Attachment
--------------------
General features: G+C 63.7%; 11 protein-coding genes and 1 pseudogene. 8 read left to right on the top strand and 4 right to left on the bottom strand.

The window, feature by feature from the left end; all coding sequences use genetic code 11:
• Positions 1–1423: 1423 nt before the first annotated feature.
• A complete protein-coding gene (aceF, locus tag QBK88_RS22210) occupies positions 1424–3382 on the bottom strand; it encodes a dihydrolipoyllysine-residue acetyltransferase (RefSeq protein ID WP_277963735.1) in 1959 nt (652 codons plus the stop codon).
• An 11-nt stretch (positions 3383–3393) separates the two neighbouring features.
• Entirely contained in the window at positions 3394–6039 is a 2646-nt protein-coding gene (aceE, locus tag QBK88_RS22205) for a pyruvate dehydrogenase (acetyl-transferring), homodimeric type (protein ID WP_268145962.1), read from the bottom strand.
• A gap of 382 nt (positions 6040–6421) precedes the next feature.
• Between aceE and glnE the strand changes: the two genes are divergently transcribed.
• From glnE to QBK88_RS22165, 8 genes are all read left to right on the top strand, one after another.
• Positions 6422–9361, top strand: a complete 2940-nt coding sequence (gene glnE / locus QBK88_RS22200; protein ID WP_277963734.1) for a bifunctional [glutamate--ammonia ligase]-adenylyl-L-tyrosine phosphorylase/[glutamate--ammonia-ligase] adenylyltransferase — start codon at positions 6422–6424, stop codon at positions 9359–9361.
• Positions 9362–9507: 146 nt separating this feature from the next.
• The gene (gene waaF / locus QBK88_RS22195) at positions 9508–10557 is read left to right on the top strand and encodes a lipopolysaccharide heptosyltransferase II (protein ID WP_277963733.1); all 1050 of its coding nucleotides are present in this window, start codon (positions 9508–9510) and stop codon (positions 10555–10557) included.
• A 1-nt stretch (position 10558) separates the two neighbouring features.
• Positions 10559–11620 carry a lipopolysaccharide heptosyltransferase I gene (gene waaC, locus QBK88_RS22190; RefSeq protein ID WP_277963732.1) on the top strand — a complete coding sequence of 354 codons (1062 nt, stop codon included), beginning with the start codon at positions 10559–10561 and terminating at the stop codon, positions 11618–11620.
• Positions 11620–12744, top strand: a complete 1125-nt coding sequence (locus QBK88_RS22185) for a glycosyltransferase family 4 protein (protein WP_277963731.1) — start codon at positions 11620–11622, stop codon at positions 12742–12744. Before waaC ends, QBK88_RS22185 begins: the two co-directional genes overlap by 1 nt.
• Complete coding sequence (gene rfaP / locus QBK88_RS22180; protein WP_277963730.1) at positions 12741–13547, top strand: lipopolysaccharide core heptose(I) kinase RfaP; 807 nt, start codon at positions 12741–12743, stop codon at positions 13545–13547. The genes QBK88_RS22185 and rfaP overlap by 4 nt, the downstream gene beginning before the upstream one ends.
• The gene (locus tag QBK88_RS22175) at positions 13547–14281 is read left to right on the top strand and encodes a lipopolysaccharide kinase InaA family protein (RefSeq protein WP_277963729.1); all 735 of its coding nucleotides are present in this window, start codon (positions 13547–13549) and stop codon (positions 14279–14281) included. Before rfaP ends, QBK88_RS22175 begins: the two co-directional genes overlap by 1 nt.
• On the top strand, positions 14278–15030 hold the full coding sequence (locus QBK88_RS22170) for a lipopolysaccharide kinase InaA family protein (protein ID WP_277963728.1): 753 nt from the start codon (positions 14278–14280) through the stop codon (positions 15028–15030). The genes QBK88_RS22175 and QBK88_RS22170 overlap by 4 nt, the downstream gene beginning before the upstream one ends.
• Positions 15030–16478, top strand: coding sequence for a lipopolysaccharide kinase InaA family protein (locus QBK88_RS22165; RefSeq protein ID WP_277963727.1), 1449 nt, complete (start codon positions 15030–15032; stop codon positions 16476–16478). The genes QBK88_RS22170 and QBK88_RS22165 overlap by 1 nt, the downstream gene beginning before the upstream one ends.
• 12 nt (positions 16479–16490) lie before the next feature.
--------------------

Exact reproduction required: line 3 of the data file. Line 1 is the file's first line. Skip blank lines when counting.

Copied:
• Positions 1–1423: 1423 nt before the first annotated feature.